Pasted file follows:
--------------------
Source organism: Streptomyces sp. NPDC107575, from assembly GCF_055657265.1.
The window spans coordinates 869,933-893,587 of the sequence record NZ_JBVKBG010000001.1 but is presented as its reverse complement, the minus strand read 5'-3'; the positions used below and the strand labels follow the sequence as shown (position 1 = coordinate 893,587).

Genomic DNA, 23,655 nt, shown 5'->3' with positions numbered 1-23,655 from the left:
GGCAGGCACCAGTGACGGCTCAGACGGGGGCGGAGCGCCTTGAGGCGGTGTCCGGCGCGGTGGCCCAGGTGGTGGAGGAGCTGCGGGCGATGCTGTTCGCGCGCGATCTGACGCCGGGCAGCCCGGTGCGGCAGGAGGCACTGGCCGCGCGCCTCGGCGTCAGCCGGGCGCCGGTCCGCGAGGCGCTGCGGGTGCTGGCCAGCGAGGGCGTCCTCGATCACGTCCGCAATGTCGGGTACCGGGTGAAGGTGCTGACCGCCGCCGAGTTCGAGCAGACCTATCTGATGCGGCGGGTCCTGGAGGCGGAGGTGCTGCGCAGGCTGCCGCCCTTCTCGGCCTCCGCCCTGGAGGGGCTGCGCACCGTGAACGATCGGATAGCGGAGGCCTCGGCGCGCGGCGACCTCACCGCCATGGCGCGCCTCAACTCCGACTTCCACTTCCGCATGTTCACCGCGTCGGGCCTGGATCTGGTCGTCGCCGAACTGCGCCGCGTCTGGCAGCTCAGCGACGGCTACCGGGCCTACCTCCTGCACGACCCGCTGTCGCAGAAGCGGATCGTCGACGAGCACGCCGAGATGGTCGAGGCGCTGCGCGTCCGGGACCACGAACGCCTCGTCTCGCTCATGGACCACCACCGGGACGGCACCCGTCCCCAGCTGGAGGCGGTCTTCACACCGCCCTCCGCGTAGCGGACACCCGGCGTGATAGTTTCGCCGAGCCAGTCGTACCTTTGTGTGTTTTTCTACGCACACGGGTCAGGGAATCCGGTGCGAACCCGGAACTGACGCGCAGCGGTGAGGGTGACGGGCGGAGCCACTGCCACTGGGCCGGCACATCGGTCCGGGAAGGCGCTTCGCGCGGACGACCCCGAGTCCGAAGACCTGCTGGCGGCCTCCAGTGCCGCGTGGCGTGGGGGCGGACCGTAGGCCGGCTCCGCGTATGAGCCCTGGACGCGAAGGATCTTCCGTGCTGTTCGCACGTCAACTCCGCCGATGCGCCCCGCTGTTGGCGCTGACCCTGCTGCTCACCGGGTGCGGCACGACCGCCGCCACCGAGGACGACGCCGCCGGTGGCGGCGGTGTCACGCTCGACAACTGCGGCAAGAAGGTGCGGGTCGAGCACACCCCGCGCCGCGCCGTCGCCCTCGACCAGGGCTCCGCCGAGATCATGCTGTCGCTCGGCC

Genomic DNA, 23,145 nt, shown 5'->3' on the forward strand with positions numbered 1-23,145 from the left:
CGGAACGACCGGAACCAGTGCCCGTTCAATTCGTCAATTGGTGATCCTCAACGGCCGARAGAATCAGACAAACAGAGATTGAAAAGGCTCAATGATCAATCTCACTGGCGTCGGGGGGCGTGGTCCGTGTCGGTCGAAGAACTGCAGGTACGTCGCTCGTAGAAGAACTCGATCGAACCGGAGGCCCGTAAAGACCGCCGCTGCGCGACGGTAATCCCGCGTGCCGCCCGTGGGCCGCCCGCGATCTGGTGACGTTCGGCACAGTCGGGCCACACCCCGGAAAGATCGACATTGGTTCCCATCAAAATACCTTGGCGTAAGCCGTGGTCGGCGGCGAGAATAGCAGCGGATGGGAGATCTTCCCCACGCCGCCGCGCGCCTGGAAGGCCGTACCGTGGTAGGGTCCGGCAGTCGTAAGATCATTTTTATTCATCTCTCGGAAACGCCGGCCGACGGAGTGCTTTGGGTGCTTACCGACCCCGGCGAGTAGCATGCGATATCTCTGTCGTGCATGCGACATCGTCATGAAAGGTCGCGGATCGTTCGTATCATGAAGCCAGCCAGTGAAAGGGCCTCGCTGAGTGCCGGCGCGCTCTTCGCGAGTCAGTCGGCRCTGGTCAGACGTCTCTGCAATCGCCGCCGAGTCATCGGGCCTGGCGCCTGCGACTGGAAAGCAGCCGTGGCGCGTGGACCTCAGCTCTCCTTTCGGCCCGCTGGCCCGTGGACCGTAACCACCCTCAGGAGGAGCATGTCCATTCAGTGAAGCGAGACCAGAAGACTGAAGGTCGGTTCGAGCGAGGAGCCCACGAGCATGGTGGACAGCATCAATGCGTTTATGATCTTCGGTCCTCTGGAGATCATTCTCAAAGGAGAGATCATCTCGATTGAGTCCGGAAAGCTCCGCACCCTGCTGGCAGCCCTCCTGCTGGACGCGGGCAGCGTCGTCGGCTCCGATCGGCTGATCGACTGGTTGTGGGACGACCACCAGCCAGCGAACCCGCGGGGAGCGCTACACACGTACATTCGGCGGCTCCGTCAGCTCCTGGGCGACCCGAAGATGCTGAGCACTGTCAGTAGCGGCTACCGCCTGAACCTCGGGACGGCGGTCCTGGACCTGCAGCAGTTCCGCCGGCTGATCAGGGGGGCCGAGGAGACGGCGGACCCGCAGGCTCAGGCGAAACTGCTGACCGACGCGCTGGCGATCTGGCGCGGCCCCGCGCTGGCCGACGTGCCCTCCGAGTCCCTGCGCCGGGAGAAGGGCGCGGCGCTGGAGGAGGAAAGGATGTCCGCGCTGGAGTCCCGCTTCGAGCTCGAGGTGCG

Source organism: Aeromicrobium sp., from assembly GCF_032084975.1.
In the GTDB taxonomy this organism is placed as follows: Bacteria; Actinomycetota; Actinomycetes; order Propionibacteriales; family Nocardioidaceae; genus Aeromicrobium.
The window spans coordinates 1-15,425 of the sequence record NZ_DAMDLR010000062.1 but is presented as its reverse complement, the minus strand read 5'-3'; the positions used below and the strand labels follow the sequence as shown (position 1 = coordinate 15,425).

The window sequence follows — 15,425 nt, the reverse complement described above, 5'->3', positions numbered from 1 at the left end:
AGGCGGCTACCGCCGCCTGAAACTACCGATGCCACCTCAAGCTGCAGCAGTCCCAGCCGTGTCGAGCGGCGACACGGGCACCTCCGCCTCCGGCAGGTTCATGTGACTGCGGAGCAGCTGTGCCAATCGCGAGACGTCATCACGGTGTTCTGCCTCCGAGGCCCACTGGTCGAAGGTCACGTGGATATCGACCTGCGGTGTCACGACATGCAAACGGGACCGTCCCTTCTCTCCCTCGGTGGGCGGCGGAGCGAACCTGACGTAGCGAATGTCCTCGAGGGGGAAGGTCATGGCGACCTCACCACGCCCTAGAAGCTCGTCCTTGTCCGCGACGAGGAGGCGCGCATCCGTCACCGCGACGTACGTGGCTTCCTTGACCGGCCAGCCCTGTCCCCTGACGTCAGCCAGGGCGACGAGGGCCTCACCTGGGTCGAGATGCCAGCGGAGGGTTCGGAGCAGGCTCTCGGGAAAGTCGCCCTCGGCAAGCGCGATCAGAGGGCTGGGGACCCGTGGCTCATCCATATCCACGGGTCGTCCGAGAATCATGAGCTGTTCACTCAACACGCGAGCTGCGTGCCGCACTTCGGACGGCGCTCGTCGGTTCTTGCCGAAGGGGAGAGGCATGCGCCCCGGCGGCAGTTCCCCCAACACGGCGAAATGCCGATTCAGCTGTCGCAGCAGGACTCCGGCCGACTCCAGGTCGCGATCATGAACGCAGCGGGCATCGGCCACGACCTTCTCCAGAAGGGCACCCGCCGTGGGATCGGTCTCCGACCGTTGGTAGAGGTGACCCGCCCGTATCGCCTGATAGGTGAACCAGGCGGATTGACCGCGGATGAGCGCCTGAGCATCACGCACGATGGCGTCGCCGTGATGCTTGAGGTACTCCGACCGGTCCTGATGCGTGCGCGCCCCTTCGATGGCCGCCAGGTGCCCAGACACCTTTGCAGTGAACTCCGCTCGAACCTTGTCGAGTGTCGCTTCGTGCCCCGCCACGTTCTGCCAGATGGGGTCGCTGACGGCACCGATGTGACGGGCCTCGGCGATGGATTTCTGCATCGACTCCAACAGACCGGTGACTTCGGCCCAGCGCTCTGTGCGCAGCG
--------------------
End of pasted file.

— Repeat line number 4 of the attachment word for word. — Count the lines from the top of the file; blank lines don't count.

GGCAGGCACCAGTGACGGCTCAGACGGGGGCGGAGCGCCTTGAGGCGGTGTCCGGCGCGGTGGCCCAGGTGGTGGAGGAGCTGCGGGCGATGCTGTTCGCGCGCGATCTGACGCCGGGCAGCCCGGTGCGGCAGGAGGCACTGGCCGCGCGCCTCGGCGTCAGCCGGGCGCCGGTCCGCGAGGCGCTGCGGGTGCTGGCCAGCGAGGGCGTCCTCGATCACGTCCGCAATGTCGGGTACCGGGTGAAGGTGCTGACCGCCGCCGAGTTCGAGCAGACCTATCTGATGCGGCGGGTCCTGGAGGCGGAGGTGCTGCGCAGGCTGCCGCCCTTCTCGGCCTCCGCCCTGGAGGGGCTGCGCACCGTGAACGATCGGATAGCGGAGGCCTCGGCGCGCGGCGACCTCACCGCCATGGCGCGCCTCAACTCCGACTTCCACTTCCGCATGTTCACCGCGTCGGGCCTGGATCTGGTCGTCGCCGAACTGCGCCGCGTCTGGCAGCTCAGCGACGGCTACCGGGCCTACCTCCTGCACGACCCGCTGTCGCAGAAGCGGATCGTCGACGAGCACGCCGAGATGGTCGAGGCGCTGCGCGTCCGGGACCACGAACGCCTCGTCTCGCTCATGGACCACCACCGGGACGGCACCCGTCCCCAGCTGGAGGCGGTCTTCACACCGCCCTCCGCGTAGCGGACACCCGGCGTGATAGTTTCGCCGAGCCAGTCGTACCTTTGTGTGTTTTTCTACGCACACGGGTCAGGGAATCCGGTGCGAACCCGGAACTGACGCGCAGCGGTGAGGGTGACGGGCGGAGCCACTGCCACTGGGCCGGCACATCGGTCCGGGAAGGCGCTTCGCGCGGACGACCCCGAGTCCGAAGACCTGCTGGCGGCCTCCAGTGCCGCGTGGCGTGGGGGCGGACCGTAGGCCGGCTCCGCGTATGAGCCCTGGACGCGAAGGATCTTCCGTGCTGTTCGCACGTCAACTCCGCCGATGCGCCCCGCTGTTGGCGCTGACCCTGCTGCTCACCGGGTGCGGCACGACCGCCGCCACCGAGGACGACGCCGCCGGTGGCGGCGGTGTCACGCTCGACAACTGCGGCAAGAAGGTGCGGGTCGAGCACACCCCGCGCCGCGCCGTCGCCCTCGACCAGGGCTCCGCCGAGATCATGCTGTCGCTCGGCC